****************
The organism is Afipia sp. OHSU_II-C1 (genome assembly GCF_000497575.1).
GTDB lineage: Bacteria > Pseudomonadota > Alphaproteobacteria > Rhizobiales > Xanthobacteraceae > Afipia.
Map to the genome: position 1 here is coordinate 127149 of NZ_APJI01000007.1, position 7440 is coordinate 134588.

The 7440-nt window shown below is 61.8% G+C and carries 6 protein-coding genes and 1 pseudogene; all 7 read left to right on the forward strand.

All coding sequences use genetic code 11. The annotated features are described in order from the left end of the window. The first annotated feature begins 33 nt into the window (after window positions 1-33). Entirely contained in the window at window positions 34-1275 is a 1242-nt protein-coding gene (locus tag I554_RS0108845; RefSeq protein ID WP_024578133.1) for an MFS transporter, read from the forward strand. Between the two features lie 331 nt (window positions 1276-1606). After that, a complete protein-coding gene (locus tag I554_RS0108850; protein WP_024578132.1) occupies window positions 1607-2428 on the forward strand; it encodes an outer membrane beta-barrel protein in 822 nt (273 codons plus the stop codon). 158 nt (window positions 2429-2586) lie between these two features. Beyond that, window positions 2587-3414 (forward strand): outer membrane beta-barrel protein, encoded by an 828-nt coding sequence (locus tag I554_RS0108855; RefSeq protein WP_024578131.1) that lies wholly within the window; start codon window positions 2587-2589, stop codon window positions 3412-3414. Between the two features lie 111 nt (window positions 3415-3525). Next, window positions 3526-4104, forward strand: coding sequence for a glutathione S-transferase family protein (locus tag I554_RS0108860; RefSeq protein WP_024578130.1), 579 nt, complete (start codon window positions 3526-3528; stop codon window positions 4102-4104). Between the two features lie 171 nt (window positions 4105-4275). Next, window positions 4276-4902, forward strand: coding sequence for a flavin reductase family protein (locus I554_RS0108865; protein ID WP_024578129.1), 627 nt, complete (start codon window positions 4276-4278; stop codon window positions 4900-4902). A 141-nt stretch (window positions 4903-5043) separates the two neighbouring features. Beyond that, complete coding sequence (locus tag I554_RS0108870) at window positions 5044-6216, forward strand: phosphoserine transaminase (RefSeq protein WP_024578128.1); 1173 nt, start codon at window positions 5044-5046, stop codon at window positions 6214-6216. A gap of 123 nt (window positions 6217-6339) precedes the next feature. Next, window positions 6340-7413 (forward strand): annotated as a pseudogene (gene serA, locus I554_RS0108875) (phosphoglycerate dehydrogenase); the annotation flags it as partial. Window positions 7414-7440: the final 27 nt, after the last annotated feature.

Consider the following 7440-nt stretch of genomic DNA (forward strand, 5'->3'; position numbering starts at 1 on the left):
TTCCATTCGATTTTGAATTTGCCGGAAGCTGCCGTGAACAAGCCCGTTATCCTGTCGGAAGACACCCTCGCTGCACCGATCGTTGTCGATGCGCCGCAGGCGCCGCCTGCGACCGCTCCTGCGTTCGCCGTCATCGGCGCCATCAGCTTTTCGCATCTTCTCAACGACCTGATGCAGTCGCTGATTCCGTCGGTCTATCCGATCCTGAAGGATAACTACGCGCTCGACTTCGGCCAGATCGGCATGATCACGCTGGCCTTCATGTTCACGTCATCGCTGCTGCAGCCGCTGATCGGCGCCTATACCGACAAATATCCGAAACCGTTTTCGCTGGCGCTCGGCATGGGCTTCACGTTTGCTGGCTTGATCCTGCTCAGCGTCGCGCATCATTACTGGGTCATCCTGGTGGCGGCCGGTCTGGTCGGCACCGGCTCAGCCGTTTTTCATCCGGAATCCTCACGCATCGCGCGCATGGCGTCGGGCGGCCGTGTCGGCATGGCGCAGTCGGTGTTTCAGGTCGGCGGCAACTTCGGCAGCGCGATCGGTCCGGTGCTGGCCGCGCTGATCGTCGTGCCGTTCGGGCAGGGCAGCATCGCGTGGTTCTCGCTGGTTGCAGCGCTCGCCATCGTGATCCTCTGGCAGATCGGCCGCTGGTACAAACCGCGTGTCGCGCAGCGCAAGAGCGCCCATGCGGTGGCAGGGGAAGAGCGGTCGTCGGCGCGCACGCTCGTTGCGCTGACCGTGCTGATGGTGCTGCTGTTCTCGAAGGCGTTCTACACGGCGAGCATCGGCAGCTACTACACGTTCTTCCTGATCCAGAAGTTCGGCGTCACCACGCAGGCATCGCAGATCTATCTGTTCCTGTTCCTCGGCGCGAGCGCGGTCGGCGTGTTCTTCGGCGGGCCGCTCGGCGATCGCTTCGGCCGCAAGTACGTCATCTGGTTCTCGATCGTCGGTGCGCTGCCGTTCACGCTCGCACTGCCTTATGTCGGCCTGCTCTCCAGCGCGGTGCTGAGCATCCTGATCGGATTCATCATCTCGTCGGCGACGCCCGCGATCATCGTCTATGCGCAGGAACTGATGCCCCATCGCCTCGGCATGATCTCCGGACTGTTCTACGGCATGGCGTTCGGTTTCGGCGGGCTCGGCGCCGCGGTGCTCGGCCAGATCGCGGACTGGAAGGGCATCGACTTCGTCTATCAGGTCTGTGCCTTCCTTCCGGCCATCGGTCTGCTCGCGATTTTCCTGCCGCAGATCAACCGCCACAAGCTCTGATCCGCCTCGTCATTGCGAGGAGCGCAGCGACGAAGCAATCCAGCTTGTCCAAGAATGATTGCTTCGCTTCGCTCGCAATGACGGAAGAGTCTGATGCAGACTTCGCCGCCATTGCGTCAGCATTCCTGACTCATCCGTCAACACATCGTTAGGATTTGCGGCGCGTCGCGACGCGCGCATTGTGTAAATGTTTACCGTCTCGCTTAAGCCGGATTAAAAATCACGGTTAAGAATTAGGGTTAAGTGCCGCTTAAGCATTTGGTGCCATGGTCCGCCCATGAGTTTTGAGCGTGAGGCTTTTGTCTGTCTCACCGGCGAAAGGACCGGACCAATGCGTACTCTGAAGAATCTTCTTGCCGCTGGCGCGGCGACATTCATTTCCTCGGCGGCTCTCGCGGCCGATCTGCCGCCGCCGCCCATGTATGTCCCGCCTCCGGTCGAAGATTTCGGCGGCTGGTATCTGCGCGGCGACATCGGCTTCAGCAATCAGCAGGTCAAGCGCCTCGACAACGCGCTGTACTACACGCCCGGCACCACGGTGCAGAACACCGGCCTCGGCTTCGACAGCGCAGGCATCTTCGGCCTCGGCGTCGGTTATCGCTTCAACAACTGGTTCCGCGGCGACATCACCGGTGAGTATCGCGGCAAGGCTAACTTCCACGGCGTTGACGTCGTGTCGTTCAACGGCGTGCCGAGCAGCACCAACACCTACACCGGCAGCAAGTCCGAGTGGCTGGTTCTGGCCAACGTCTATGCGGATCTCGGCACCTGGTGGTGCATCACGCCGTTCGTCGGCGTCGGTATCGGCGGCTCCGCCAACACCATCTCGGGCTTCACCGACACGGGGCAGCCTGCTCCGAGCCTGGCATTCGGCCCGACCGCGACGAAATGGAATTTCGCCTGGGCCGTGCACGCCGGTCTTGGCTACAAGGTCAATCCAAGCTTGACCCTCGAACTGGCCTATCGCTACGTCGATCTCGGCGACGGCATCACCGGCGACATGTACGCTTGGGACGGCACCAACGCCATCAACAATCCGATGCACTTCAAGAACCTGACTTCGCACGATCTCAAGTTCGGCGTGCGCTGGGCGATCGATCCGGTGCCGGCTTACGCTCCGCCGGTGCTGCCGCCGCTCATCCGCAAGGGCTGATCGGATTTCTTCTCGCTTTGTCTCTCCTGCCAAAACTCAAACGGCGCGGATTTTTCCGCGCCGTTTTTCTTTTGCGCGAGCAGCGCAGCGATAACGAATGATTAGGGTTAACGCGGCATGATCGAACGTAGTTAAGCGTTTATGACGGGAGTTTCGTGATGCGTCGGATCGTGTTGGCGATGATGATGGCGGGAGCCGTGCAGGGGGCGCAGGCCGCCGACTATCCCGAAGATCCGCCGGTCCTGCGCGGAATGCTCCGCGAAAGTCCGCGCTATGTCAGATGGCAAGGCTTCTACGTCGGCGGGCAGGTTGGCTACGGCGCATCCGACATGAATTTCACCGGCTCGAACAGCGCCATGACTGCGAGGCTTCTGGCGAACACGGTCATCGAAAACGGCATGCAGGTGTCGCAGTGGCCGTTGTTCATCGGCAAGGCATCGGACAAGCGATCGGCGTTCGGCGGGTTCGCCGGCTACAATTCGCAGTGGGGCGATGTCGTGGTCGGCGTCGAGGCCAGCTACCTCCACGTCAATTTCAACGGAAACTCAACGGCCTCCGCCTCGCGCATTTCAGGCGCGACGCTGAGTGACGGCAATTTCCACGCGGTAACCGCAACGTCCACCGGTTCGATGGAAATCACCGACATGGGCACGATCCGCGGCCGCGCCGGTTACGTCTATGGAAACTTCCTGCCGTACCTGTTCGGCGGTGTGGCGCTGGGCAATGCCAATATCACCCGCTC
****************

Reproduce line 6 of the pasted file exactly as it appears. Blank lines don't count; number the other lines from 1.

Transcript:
Consider the following 7440-nt stretch of genomic DNA (forward strand, 5'->3'; position numbering starts at 1 on the left):